Changing from Thermal to Electrochemical Conversion


Custom_made_electrochemical_cell_for_the_HMF_electro-oxidation_experiments.jpgWhat are the benefits of changing from thermal conversion to electrochemical conversion for the chemicals industry? This is the question being investigated by VoltaChem's TNO. The first demonstration case concerns the conversion of HMF from biomass to FDCA, an important raw material for the chemicals industry.

Soon however, we will be able to apply the knowledge thereby accrued to the development of electrochemical (oxidation) reactions.

The supply of fossil fuels is becoming exhausted. It is expected that the future use of electrical energy will become cheaper and more sustainable. Within the framework of the joint programme with ECN on the issue of electrification of the chemicals industry, TNO is investigating the opportunities for applying electrical energy by performing chemical conversion using electrochemical methods instead of thermal methods. As regards oxidation reactions, which small-scale chemistry is mostly about, electrochemical conversion also often leads to greater selectivity and to a better conversion than that offered by a traditional process.


"What you often see is that electrochemical research is academically orientated", explains project manager Raymond Creusen of TNO. "A study of the mechanism involves the conversion of low concentrations on a very small scale. In this project we take a step towards its practical application. This means that we scale up to a process involving a content of several litres and the application of much higher applications. Whereas academic research usually only involves very low concentrations (one gram per litre), in this first demonstration case we convert 100 grams of raw material per litre inside the reactor. This makes considerable demands of the engineering of the process, both in terms of the conversion and the reprocessing processes. Finally, from a financial perspective, you want to be left with as high as possible product concentration and purity."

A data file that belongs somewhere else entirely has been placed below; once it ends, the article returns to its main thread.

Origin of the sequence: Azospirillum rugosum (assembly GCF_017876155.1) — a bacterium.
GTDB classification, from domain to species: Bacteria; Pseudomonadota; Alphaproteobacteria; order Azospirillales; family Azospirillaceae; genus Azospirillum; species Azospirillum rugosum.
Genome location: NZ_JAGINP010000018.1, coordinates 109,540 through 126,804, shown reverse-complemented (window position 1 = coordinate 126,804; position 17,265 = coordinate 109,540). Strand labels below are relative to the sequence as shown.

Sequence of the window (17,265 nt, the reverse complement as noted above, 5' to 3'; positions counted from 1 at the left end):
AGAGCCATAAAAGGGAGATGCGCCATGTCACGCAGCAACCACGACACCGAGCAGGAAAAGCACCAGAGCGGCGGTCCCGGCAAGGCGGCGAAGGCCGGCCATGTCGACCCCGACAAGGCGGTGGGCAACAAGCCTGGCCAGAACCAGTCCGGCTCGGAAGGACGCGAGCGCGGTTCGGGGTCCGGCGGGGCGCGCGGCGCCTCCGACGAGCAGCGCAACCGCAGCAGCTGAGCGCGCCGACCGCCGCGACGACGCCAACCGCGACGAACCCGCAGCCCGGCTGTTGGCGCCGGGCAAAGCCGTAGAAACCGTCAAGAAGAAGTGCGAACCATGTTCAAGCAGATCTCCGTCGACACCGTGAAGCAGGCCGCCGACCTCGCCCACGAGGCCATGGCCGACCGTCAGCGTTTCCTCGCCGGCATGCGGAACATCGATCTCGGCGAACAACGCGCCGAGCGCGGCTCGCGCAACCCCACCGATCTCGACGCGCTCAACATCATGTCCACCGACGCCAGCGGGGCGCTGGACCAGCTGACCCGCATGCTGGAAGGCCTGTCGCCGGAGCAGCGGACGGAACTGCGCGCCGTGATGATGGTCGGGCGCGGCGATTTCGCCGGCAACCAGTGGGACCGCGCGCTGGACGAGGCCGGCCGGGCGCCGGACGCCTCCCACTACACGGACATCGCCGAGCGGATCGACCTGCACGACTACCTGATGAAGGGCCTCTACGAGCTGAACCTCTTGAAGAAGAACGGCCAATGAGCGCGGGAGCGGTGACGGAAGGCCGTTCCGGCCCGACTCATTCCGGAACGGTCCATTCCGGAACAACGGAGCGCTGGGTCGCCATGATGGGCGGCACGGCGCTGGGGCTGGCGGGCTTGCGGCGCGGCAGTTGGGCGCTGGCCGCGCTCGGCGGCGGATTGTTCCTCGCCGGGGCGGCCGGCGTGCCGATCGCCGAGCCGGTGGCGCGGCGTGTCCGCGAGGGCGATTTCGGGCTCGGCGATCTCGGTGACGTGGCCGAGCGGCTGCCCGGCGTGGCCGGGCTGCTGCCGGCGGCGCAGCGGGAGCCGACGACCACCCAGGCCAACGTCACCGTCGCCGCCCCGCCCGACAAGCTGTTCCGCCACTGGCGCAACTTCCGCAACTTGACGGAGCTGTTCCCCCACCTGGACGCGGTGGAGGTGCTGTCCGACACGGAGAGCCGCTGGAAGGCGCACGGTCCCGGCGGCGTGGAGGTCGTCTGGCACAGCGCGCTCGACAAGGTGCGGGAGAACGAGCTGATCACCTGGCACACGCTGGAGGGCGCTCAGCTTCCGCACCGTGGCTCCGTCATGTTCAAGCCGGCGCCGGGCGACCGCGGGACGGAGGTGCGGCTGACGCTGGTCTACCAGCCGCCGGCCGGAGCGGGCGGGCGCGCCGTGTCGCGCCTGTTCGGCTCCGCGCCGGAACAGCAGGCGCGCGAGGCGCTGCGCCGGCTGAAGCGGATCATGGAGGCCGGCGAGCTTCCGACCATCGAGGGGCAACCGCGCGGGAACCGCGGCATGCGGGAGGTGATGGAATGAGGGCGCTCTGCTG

Furandicarboxylic acid (FDCA) can be used, for example, for the production of sustainable plastic bottles, an invention of the Dutch company Avantium. The conversion of hydroxymethylfurfural (HMF) into FDCA should be regarded primarily as an example that further emphasises the attractiveness of electrochemical oxidation. Creusen: "As well as identifying the specific aspects of the chosen reaction, we will be defining crucial generic process parameters for electrochemical oxidation. We will then be able to apply our acquired knowledge to relatively quickly assess the usefulness of other electrochemical oxidations. On top of that, we are investing in equipment to enable us to carry out electrochemical oxidations and other electrochemical conversions in a short time, on a laboratory scale, and in a small pilot scale, including the purification steps following on from this."


The process has to be completed by the end of 2016. "The industry benefits when we can demonstrate how a total process has been designed in order to create a product. It is this which makes the work so exciting. You aren’t just creating a few steps on the journey, but developing a complete process, from beginning to end. You start with a raw material and use it to create a product with real value. I am really happy to discuss this further with companies eager to learn whether they too could benefit from electrochemical conversion."

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